Mania Grade: B+
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- Audio Rating: B+
- Video Rating: B+
- Packaging Rating: B-
- Menus Rating: B-
- Extras Rating: N/A
- Age Rating: 13 & Up
- Region: 1 - North America
- Released By: Media Blasters
- MSRP: 39.95
- Running time: 325
- Aspect Ratio: 1.33:1
- Disc Resolution: 480i/p (mixed/unknown)
- Disc Encoding: MPEG-2
- Series: Zenki
Zenki Collection 2
By Chris Beveridge
April 20, 2002
Release Date: February 26, 2002
Zenki Collection 2
What They Say
© Media Blasters
Zenki and Chiaki encounter a new threat, as the evil Karma awakens Anju's true power. Only the mysterious sorcerer, Sohma Miki, is able to stand against Anju in her new form.
The secrets of Sohma and Anju are revealed as the final battle with Karma's forces draws near. However, to achieve victory, Chiaki and Zenki must travel back in time 800 years to challenge her own ancestors. Only then will Zenki's second transformation occur, giving him the strength to challenge Karma's ancient powers.The Review!
Zenki Collection 2 brings another 13 episodes of the 1994 series to DVD as well as bringing the first season to a close. This leaves just another 26 episodes from the second season which we hear will be presented the same way in two double disc set collections.Audio:
For our primary viewing session, we listened to this disc in its original language of Japanese. Being a TV series from 1994, there's not a lot of real directionality to get from this. Just about everything is center channel based, but fills the forward soundstage nicely. Dialogue was clear and undistorted and the music comes across nicely.Video:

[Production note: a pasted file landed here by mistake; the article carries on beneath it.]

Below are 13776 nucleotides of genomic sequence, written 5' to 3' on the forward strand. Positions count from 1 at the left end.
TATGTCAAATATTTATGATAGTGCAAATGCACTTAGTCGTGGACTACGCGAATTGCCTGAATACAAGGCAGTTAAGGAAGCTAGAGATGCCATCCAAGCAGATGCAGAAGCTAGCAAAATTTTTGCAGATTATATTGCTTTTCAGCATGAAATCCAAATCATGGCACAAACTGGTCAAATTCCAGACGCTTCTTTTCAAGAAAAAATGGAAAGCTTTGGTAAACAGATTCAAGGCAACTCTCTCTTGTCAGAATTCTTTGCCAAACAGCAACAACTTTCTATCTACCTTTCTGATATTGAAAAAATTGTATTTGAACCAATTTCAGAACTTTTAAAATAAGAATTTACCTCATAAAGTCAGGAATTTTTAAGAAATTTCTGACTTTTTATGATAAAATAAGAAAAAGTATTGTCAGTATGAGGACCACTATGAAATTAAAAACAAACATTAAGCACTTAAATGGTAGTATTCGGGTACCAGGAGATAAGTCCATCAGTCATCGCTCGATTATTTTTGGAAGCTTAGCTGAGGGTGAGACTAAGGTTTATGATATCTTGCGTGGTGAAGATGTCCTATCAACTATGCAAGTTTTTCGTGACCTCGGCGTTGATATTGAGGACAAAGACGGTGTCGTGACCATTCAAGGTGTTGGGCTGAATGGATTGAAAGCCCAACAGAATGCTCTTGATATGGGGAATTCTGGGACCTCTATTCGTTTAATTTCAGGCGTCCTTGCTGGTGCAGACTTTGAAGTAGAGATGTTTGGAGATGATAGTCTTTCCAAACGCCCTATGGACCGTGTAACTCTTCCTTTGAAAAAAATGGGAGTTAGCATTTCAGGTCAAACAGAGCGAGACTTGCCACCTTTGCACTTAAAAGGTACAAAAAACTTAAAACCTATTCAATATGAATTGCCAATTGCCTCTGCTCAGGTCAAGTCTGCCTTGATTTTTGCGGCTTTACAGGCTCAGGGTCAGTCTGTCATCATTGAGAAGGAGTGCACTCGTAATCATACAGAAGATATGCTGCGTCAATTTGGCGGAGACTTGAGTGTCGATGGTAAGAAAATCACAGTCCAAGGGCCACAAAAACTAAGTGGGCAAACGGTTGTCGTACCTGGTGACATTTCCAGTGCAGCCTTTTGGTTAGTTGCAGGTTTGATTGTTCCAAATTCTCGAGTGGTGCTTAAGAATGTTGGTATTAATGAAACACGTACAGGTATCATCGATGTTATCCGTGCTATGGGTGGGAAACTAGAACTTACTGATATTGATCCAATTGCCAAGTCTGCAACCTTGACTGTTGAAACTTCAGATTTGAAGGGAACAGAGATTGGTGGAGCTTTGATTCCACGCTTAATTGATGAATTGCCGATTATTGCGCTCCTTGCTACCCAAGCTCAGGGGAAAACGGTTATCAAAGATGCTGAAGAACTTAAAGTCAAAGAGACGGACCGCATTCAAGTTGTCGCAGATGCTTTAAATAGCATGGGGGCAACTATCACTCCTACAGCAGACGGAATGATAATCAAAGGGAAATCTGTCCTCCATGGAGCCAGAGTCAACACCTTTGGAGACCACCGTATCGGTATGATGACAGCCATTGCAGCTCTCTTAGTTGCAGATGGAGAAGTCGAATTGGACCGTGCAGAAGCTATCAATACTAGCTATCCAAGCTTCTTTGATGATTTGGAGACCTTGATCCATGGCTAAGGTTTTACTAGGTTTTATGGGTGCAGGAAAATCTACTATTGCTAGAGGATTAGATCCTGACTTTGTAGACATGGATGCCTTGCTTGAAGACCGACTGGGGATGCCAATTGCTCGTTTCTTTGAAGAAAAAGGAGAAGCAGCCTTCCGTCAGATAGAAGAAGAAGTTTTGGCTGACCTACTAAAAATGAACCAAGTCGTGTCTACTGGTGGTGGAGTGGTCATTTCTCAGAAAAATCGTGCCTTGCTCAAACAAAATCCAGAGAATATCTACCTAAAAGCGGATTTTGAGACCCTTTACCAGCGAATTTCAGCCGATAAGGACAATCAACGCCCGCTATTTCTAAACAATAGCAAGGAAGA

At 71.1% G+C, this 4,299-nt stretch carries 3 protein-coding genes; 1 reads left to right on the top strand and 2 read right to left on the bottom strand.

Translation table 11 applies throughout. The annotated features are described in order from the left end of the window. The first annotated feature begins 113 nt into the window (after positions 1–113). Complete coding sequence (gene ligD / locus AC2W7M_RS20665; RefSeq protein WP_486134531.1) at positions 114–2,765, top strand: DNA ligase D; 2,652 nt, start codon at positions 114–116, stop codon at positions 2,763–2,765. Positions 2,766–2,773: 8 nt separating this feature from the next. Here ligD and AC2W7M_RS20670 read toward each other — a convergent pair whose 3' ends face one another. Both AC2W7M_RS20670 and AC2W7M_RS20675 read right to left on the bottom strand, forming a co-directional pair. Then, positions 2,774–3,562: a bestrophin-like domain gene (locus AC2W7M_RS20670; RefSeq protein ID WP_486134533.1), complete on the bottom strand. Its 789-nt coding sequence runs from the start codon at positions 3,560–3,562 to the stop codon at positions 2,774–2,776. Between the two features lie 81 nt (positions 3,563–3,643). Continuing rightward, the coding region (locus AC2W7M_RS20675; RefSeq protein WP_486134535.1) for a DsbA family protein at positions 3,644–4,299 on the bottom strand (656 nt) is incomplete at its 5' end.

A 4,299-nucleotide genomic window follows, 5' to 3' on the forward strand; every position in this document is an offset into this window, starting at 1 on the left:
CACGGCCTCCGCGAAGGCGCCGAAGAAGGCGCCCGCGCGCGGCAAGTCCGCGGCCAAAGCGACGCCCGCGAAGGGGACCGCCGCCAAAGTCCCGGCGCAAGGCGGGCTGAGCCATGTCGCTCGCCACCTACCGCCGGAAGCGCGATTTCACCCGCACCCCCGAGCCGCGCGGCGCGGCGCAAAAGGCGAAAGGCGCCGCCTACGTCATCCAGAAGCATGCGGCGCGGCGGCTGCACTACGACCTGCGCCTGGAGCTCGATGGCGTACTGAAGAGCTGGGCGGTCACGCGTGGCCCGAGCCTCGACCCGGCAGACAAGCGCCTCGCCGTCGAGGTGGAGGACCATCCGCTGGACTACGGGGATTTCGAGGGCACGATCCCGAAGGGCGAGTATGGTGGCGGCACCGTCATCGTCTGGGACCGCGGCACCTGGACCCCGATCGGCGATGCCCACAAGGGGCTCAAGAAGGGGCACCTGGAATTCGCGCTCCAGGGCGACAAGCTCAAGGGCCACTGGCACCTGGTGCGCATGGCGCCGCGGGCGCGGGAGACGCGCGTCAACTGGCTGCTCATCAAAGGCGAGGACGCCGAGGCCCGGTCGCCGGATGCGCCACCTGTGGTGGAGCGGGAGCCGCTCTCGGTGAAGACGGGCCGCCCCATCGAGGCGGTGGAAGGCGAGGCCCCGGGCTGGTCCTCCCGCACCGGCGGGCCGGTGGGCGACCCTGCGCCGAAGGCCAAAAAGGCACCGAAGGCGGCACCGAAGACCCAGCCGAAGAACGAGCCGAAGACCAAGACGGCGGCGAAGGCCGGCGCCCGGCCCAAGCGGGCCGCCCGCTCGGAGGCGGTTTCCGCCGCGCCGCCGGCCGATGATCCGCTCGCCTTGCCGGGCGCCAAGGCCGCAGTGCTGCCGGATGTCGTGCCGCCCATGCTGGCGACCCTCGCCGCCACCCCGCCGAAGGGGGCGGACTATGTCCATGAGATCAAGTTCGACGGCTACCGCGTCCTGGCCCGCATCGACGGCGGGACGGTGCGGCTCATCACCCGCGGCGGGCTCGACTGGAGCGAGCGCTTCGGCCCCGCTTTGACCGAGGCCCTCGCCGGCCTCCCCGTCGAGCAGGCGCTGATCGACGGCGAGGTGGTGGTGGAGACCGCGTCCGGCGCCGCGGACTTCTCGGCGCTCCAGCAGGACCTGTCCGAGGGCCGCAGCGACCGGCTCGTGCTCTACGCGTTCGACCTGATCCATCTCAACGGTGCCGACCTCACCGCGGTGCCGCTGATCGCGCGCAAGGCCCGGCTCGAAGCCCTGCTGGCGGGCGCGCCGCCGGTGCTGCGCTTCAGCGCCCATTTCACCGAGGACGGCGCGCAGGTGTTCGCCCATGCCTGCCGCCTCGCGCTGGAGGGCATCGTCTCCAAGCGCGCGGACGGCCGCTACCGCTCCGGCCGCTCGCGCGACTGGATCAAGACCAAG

Considering its age and budget, this is a pretty solid looking show. Outside of some jagged lines during camera panning movements, this is a good looking transfer. Colors are solid with a minimal amount of banding, cross coloration is practically non-existent and there were only a few scenes that looked a bit soft and out of place. While it's not a terribly vibrant show for the most part, this is much better than I expected it to be.Packaging:
The front cover for this double disc set has an image of Chiaki in the middle of weaving a spell, taking up the majority of the cover. The logo runs along the left, though fairly hard to read at first, and part of the spell that binds him runs along the right. The covers pretty busy overall, and seeing the images online first didn't help as it just looked a mess. It's a bit better in person, but not by much. The back cover provides a number of screenshots and a small summary of the shows premise. Unlike the first collection, there’s only one insert listing the chapter marks for both discs instead of two single sided inserts. Menu:
The menus are very basic, as there's little on the disc outside of the episodes themselves. Language selection and scene access are your major points to check out, and both are accessed fairly quickly and with a minimum of fuss. The menus suffer in the same way the front cover of the package does, with the logo/text being somewhat hard to read and just looking too busy overall. Some of the way the colors look is almost garish in nature.Extras: